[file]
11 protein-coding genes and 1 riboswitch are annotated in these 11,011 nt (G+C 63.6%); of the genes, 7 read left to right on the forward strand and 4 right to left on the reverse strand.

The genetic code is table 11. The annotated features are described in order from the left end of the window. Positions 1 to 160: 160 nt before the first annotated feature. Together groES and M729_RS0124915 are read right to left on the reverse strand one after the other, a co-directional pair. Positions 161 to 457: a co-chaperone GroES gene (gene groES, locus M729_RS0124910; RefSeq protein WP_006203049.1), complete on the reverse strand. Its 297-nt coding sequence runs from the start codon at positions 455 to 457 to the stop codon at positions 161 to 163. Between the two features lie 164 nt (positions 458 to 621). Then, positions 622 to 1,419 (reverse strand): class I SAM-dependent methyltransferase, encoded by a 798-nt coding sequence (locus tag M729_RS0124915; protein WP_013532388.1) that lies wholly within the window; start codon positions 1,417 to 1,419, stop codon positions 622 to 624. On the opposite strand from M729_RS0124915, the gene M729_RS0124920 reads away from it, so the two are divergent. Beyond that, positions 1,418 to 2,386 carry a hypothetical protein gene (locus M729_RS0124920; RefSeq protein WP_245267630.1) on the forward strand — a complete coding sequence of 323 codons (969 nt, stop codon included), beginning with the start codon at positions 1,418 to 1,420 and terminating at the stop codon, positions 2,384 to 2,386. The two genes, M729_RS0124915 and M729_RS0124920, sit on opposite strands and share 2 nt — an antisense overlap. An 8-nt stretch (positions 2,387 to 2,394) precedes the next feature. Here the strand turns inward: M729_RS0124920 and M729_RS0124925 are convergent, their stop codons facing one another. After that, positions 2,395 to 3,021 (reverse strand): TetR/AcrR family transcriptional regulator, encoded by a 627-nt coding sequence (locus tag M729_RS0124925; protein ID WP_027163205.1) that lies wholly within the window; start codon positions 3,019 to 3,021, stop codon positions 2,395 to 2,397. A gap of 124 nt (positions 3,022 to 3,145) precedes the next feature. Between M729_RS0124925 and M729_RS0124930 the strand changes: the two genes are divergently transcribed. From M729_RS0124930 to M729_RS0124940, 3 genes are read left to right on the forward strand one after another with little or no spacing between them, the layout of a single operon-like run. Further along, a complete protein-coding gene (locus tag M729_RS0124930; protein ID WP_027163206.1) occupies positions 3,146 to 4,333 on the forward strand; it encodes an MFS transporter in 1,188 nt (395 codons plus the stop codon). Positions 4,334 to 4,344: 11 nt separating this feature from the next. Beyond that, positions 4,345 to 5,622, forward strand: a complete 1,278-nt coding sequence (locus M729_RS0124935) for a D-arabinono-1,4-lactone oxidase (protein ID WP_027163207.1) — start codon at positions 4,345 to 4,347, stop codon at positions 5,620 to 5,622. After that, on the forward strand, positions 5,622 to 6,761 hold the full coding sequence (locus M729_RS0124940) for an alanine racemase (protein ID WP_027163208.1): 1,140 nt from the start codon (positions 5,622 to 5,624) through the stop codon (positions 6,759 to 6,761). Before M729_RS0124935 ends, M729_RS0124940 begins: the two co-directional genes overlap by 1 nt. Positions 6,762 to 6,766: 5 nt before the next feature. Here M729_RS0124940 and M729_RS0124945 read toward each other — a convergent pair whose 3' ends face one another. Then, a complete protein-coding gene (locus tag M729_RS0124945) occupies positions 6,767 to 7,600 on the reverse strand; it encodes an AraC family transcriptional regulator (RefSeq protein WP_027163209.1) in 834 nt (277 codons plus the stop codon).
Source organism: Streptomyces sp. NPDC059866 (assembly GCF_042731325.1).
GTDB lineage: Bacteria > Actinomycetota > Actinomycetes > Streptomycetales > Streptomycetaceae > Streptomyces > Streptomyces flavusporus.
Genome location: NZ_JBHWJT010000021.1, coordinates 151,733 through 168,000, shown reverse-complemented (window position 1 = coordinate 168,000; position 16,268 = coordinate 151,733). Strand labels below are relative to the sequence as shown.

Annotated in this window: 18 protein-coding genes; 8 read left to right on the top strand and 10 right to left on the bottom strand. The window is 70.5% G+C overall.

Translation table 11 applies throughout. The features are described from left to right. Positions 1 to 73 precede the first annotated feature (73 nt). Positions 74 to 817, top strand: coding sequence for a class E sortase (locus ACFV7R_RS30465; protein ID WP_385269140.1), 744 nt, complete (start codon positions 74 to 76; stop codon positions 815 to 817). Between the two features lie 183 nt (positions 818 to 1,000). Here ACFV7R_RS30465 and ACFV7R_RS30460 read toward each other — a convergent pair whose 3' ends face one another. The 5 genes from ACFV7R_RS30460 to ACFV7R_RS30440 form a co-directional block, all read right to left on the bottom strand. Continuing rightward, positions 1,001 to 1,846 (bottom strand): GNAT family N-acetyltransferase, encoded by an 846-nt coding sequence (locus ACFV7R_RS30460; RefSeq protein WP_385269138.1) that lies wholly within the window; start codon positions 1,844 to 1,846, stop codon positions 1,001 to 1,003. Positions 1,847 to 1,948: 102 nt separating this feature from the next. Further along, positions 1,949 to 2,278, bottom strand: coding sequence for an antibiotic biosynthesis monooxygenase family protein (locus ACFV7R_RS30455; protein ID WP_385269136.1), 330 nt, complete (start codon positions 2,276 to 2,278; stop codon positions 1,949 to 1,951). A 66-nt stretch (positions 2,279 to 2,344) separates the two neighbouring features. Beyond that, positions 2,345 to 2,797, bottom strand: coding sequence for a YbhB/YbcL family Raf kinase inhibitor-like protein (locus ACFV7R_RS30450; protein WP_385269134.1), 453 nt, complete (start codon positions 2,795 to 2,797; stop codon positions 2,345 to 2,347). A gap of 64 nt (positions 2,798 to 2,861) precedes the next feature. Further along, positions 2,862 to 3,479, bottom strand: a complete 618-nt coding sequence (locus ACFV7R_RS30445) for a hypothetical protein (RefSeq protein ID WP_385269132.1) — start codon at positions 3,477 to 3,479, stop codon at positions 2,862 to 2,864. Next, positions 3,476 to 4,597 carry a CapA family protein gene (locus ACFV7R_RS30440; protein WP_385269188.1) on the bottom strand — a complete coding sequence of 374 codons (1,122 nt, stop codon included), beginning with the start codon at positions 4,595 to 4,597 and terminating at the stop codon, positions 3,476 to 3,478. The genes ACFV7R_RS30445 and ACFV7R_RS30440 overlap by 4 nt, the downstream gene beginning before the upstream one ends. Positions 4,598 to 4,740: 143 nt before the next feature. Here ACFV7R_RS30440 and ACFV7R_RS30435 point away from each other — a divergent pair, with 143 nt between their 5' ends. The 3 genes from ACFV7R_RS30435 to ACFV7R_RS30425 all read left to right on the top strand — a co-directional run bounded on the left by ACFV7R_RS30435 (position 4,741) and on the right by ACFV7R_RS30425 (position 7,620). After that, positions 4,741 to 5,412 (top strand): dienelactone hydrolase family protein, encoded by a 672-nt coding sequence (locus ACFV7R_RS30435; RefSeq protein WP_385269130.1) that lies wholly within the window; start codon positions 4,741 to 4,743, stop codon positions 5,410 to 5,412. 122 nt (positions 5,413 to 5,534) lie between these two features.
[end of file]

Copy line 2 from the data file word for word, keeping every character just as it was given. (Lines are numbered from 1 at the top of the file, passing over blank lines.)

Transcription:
The genetic code is table 11. The annotated features are described in order from the left end of the window. Positions 1 to 160: 160 nt before the first annotated feature. Together groES and M729_RS0124915 are read right to left on the reverse strand one after the other, a co-directional pair. Positions 161 to 457: a co-chaperone GroES gene (gene groES, locus M729_RS0124910; RefSeq protein WP_006203049.1), complete on the reverse strand. Its 297-nt coding sequence runs from the start codon at positions 455 to 457 to the stop codon at positions 161 to 163. Between the two features lie 164 nt (positions 458 to 621). Then, positions 622 to 1,419 (reverse strand): class I SAM-dependent methyltransferase, encoded by a 798-nt coding sequence (locus tag M729_RS0124915; protein WP_013532388.1) that lies wholly within the window; start codon positions 1,417 to 1,419, stop codon positions 622 to 624. On the opposite strand from M729_RS0124915, the gene M729_RS0124920 reads away from it, so the two are divergent. Beyond that, positions 1,418 to 2,386 carry a hypothetical protein gene (locus M729_RS0124920; RefSeq protein WP_245267630.1) on the forward strand — a complete coding sequence of 323 codons (969 nt, stop codon included), beginning with the start codon at positions 1,418 to 1,420 and terminating at the stop codon, positions 2,384 to 2,386. The two genes, M729_RS0124915 and M729_RS0124920, sit on opposite strands and share 2 nt — an antisense overlap. An 8-nt stretch (positions 2,387 to 2,394) precedes the next feature. Here the strand turns inward: M729_RS0124920 and M729_RS0124925 are convergent, their stop codons facing one another. After that, positions 2,395 to 3,021 (reverse strand): TetR/AcrR family transcriptional regulator, encoded by a 627-nt coding sequence (locus tag M729_RS0124925; protein ID WP_027163205.1) that lies wholly within the window; start codon positions 3,019 to 3,021, stop codon positions 2,395 to 2,397. A gap of 124 nt (positions 3,022 to 3,145) precedes the next feature. Between M729_RS0124925 and M729_RS0124930 the strand changes: the two genes are divergently transcribed. From M729_RS0124930 to M729_RS0124940, 3 genes are read left to right on the forward strand one after another with little or no spacing between them, the layout of a single operon-like run. Further along, a complete protein-coding gene (locus tag M729_RS0124930; protein ID WP_027163206.1) occupies positions 3,146 to 4,333 on the forward strand; it encodes an MFS transporter in 1,188 nt (395 codons plus the stop codon). Positions 4,334 to 4,344: 11 nt separating this feature from the next. Beyond that, positions 4,345 to 5,622, forward strand: a complete 1,278-nt coding sequence (locus M729_RS0124935) for a D-arabinono-1,4-lactone oxidase (protein ID WP_027163207.1) — start codon at positions 4,345 to 4,347, stop codon at positions 5,620 to 5,622. After that, on the forward strand, positions 5,622 to 6,761 hold the full coding sequence (locus M729_RS0124940) for an alanine racemase (protein ID WP_027163208.1): 1,140 nt from the start codon (positions 5,622 to 5,624) through the stop codon (positions 6,759 to 6,761). Before M729_RS0124935 ends, M729_RS0124940 begins: the two co-directional genes overlap by 1 nt. Positions 6,762 to 6,766: 5 nt before the next feature. Here M729_RS0124940 and M729_RS0124945 read toward each other — a convergent pair whose 3' ends face one another. Then, a complete protein-coding gene (locus tag M729_RS0124945) occupies positions 6,767 to 7,600 on the reverse strand; it encodes an AraC family transcriptional regulator (RefSeq protein WP_027163209.1) in 834 nt (277 codons plus the stop codon).